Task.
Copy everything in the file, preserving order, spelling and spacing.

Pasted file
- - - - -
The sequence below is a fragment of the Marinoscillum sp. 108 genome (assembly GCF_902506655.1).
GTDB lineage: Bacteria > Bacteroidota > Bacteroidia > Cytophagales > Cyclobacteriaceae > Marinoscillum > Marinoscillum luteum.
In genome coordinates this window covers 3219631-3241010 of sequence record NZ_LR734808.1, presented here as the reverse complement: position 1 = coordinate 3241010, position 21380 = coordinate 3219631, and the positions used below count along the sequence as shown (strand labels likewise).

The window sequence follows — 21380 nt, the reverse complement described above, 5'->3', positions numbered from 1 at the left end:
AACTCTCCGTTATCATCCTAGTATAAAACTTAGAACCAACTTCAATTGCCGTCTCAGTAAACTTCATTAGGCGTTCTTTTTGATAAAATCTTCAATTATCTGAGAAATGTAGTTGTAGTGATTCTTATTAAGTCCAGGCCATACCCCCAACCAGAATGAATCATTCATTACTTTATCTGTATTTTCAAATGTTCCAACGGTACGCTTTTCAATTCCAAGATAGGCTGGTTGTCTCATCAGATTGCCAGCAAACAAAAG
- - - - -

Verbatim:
The sequence below is a fragment of the Marinoscillum sp. 108 genome (assembly GCF_902506655.1).
GTDB lineage: Bacteria > Bacteroidota > Bacteroidia > Cytophagales > Cyclobacteriaceae > Marinoscillum > Marinoscillum luteum.
In genome coordinates this window covers 3219631-3241010 of sequence record NZ_LR734808.1, presented here as the reverse complement: position 1 = coordinate 3241010, position 21380 = coordinate 3219631, and the positions used below count along the sequence as shown (strand labels likewise).

The window sequence follows — 21380 nt, the reverse complement described above, 5'->3', positions numbered from 1 at the left end:
AACTCTCCGTTATCATCCTAGTATAAAACTTAGAACCAACTTCAATTGCCGTCTCAGTAAACTTCATTAGGCGTTCTTTTTGATAAAATCTTCAATTATCTGAGAAATGTAGTTGTAGTGATTCTTATTAAGTCCAGGCCATACCCCCAACCAGAATGAATCATTCATTACTTTATCTGTATTTTCAAATGTTCCAACGGTACGCTTTTCAATTCCAAGATAGGCTGGTTGTCTCATCAGATTGCCAGCAAACAAAAG